Since systemic inflammation has a significant pathogenic role in the pulmonary and systemic manifestations, use of the systemic anti-inflammatory agents especially inhaled corticosteroids may bring about some beneficial response. However their role in the management of COPD is yet to be conclusively established. Efforts are being made to produce specific therapeutic agents to improve skeletal muscle dysfunction.

 
   References Top

1.Barnes P1. Chronic obstructive pulmonary disease. N Engl J Med. 2000: 343; 269-80.  Back to cited text no. 1    
2.Agusti AGN, Noguera A, Sauleda l, Sala E, Pons 1, Busquets X. Systemic effects of chronic obstructive pulmonary disease. Eur Respir J 2004; 23: 932-946.  Back to cited text no. 2    
3.Schols AM. Nutrition in chronic obstructive pulmonary disease. Curr Opin Pulm Med. 2000; 6: 110-115.  Back to cited text no. 3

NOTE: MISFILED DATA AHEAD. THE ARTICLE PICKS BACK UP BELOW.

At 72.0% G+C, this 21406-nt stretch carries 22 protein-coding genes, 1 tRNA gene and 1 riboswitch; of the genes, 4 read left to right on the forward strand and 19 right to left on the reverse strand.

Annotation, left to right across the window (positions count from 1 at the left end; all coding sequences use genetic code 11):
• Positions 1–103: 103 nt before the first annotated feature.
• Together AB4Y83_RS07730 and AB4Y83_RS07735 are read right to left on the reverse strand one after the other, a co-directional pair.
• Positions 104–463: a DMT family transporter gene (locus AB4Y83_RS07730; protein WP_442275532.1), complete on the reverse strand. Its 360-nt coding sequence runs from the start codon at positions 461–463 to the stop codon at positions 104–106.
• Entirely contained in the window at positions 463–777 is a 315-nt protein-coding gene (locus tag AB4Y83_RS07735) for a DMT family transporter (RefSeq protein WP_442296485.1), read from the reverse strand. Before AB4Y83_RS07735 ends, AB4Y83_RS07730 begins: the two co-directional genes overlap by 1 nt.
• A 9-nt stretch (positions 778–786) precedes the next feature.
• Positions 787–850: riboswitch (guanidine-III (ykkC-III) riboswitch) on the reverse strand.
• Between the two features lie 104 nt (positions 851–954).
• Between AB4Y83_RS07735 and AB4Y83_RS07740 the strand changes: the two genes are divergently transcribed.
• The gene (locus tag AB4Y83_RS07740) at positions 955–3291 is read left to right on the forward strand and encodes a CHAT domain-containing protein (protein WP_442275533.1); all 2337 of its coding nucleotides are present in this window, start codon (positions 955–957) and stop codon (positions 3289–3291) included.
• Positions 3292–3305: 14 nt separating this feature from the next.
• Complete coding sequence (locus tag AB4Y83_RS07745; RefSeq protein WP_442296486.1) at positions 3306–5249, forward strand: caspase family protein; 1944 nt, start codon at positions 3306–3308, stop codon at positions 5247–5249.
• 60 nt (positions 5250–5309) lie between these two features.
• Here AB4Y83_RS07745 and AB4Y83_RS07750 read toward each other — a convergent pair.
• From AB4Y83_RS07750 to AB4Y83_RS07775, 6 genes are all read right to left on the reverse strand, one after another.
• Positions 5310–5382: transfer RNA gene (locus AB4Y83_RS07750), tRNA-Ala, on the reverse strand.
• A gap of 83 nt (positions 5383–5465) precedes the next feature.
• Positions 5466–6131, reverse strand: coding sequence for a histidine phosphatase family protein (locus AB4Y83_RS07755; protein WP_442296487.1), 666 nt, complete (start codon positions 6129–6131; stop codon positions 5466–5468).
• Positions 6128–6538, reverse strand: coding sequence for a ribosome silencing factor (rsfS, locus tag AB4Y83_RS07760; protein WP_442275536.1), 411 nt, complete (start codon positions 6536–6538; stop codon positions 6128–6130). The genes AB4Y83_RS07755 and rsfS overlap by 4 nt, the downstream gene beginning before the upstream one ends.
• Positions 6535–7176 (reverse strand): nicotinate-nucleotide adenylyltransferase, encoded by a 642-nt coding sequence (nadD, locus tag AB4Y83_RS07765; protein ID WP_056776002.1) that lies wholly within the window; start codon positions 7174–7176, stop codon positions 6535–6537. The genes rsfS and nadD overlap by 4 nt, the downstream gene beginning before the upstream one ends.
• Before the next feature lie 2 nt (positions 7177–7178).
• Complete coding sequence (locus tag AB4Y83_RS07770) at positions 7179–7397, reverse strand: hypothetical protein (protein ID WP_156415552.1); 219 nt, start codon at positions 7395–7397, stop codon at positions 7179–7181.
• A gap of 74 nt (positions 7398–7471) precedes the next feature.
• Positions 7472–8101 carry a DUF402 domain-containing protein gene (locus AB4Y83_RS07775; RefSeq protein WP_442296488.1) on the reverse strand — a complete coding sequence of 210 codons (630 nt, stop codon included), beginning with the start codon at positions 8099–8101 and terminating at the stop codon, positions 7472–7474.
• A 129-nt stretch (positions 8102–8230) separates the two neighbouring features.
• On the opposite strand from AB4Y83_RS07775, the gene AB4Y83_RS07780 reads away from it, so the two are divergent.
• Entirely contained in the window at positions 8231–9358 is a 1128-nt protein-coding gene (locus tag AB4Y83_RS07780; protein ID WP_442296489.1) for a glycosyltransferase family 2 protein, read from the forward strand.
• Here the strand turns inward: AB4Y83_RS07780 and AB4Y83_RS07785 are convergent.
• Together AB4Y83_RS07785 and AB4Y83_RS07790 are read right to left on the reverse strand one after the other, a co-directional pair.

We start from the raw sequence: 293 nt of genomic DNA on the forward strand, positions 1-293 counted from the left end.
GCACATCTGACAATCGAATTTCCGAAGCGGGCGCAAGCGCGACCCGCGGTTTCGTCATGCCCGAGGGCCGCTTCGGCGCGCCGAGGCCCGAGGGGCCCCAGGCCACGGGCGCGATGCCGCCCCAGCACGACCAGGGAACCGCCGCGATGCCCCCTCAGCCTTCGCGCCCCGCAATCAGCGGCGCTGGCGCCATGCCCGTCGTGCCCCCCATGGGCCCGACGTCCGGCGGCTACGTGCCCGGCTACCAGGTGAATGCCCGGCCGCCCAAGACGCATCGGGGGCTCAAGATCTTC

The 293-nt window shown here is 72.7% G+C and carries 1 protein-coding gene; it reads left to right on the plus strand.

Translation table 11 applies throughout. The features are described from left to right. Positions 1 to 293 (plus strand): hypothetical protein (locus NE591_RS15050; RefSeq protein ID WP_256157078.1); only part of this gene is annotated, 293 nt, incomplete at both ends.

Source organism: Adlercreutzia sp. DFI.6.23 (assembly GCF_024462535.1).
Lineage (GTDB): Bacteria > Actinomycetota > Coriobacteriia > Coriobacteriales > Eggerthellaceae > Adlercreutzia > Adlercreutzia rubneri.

4.Majori M, Corradi M, Caminati A, et al. Predominant Thl cytokine pattern in peripheral blood from subjects with chronic obstructive pulmonary disease. J Allergy Clin Immunol 1998; 103: 458-462.  Back to cited text no. 4    
5.Palange P, Forte S, Onorati P, et al. Effect of reduced body weight on muscle aerobic capacity in patients with chronic obstructive pulmonary disease. Chest 1998; 114: 12-18.  Back to cited text no. 5  [PUBMED]  [FULLTEXT]
6.Amoroso P, Wilson SR, Moxham 1, Ponte J. Acute effects of inhaled salbutamol on the metabolic rate of normal subjects. Thorax 1993; 48: 882-885.  Back to cited text no. 6    
7.Pouw EM, Schols AM, Deutz NEP, Wouters EFM. Plasma and muscle amino acid levels in relation to resting energy expenditure and inflammation in stable chronic obstructive pulmonary disease. Am J Respir Crit Care Med. 1998; 158: 797-801.  Back to cited text no. 7